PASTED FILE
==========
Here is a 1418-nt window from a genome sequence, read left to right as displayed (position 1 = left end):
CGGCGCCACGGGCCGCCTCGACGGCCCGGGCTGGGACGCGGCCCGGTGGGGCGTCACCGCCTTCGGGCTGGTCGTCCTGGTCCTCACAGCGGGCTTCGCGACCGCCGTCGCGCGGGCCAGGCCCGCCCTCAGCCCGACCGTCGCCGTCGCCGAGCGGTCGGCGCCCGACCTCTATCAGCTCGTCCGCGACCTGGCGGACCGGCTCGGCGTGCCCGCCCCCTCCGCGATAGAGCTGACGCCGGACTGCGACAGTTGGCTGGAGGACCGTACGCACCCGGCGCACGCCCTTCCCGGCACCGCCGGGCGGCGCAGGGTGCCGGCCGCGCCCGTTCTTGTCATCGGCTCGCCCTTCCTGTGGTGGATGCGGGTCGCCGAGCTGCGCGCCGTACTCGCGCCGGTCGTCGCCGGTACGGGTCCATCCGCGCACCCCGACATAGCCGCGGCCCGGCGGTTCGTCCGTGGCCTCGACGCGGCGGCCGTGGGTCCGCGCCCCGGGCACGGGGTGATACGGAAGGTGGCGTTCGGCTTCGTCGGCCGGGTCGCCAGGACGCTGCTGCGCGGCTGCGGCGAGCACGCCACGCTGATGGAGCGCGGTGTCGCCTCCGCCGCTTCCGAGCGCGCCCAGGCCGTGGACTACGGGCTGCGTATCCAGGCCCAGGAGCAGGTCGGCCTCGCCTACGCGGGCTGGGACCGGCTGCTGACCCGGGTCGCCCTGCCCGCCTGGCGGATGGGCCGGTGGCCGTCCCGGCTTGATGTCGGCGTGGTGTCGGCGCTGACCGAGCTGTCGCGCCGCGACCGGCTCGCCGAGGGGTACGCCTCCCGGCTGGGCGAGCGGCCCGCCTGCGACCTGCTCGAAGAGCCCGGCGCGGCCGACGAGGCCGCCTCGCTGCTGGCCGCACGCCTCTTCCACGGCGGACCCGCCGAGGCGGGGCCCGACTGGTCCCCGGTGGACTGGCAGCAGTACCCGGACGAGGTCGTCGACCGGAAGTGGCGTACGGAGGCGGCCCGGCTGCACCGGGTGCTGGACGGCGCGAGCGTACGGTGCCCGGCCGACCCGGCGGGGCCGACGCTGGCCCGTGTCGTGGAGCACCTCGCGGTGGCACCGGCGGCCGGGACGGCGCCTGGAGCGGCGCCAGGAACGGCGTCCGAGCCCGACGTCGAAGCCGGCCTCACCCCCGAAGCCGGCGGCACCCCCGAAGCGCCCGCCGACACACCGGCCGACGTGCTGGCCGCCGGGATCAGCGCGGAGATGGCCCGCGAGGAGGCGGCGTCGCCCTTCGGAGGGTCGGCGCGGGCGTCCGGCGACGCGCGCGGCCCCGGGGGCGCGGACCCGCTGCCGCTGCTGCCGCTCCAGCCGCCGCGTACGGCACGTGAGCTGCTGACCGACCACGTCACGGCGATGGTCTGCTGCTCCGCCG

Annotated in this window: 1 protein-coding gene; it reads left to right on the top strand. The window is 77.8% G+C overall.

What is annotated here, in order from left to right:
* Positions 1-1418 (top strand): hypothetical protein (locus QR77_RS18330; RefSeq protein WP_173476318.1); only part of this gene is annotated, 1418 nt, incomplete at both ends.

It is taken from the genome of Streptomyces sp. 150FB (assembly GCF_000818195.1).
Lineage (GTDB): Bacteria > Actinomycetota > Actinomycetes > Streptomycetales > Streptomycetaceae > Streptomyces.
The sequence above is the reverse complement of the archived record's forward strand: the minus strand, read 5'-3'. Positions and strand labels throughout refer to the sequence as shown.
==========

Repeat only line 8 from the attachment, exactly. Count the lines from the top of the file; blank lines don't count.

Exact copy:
The sequence above is the reverse complement of the archived record's forward strand: the minus strand, read 5'-3'. Positions and strand labels throughout refer to the sequence as shown.